That conversation began a whirlwind of phone calls, texts, and emails between us and a dinner at our house with my friend, his wife, and their new baby boy. Another week passed, more messaging, a few fits of panic (see?) and now here we are. In the past couple of weeks I've changed my mind about how to get this brewery up and running and successful. I could definitely do it myself, but the problem is I don't have all the answers and the ones that I do are going to be wrong sometimes. I don't have a monopoly on good ideas or bad ones. And my stress level is increasing on a daily basis due to more phone calls, more emails, more texts. There are so many moving parts to this process and I have a full time job that I have to balance with family life.

I need a partner. Someone who is passionate about this business, someone who knows how to brew well, someone I can easily work with, someone with an excellent sense of humor, someone who'll rub my feet when my wife can't. That someone is:

Charlize Theron Nathan Barth!

Here we see Nate and is lovely wife Rebecca enjoying a cocktail in the tropics. What I haven't told him is that the only vacations any of us will be taking in the next couple of years will be to Branson, Missouri to see the "Three Redneck Tenors" show.

Nate brings a lot to the table and I think we'll be great partners. Yes everyone seems to have a story about two friends who became business partners and then hated each other. I have one of those stories as well. There's a big difference here and that is we seem to agree on just about everything and when we don't, we are able to complement each other in a way that's kinda scary. I'm loud, obnoxious, opinionated where as Nate is quiet, unassuming, and thinks before he speaks. Nate is a native Wisconsinite and Green Bay fanatic. I am sports agnostic (and I'm from Indiana).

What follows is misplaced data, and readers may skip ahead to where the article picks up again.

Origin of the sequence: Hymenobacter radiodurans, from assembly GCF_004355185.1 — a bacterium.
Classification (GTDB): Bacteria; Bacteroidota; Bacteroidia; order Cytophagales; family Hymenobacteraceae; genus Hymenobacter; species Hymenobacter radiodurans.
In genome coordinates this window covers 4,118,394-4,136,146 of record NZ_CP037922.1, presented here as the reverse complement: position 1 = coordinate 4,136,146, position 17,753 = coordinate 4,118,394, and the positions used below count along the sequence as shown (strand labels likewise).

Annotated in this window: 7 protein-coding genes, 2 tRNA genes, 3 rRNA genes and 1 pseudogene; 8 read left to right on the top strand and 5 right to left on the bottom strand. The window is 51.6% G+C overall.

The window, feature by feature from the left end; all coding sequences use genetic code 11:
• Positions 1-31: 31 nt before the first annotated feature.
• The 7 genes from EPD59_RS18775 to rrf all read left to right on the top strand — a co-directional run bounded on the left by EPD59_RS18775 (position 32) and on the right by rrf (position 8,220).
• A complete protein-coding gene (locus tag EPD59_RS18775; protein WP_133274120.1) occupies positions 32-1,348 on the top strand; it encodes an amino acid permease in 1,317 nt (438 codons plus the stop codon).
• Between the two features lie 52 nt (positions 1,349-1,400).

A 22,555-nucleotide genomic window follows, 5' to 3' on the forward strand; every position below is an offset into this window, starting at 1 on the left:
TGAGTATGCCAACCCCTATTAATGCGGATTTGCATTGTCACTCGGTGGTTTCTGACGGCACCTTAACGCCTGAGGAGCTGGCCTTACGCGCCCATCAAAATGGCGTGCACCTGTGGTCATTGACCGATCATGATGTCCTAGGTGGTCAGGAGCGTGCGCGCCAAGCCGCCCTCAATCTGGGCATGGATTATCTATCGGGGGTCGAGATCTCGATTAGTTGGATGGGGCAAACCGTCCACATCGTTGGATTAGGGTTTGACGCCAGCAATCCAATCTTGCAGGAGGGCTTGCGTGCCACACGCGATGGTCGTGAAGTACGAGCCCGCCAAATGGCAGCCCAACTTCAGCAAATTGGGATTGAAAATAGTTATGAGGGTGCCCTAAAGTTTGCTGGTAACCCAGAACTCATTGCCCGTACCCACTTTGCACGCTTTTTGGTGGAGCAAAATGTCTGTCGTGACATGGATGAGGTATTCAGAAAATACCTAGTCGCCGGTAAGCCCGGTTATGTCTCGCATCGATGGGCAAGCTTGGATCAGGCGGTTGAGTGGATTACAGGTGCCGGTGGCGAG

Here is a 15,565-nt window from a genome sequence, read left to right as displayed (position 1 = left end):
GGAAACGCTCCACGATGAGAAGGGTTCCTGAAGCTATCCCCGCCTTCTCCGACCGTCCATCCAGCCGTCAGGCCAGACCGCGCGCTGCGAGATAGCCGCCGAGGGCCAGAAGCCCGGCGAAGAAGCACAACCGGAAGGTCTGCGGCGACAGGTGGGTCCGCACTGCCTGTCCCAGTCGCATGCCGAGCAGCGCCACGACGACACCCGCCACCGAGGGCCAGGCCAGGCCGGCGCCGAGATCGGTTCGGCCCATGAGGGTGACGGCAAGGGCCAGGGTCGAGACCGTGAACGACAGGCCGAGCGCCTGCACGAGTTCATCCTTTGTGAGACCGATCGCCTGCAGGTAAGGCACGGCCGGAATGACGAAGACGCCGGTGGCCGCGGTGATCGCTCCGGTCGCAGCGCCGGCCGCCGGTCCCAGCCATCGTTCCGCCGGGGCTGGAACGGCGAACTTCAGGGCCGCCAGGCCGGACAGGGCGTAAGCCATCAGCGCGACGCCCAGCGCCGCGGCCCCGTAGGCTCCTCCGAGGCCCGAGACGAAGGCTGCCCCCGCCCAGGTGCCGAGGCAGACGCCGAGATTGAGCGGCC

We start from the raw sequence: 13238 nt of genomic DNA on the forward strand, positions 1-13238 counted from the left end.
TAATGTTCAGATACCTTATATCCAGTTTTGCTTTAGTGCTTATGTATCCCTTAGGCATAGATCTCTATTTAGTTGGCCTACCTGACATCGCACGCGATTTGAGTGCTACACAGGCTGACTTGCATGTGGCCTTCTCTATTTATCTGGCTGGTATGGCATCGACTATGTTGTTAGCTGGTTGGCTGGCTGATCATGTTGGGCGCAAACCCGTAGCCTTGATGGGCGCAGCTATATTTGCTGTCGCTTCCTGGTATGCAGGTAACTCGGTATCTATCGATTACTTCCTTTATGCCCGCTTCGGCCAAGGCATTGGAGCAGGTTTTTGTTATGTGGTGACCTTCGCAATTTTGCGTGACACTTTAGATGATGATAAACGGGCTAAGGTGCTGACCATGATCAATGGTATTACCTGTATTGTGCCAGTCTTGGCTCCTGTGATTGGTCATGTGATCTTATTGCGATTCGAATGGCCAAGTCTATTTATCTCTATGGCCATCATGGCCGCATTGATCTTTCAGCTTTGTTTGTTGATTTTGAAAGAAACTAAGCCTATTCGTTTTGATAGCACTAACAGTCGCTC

Nate also brews some bad ass beer including an IPA which won a homebrew competition (in which I also competed) and was then brewed at Haymarket Brewing. We are in a lot of agreement as to where we want to go with our beers and any differences in opinion on ingredients or processes will only make the final beer better. We are both in strong agreement that New Glarus is one of the best breweries on Earth.

I'll let Nate introduce himself in a future blog post but for now please welcome him to Panic Alarmist Brewing. Nate will be a full 50/50 partner with me. I'll be getting him up to speed on all research and we'll be splitting up tasks and knocking 'em down twice as fast. We've already starting mapping those tasks out, discussing recipe ideas, marketing ideas, lots more.

Nate has already got me thinking about how we can improve the Panic Alarmist logo and overall branding. There will be plenty of dynamite, but we're going to head in another direction with it and it's going to be fabulous. Stay tuned for that.

In other news, I met with an SBA lender last Friday and it was fantastic. Lots of good feedback and well, it looks like we may have ourselves a lender. Lots can go wrong until the deal is signed, but I'm feeling very, very good about where we are. I'll have lots more to write about that as we figure out the details. This is the single biggest piece of the Panic Alarmist Brewing puzzle.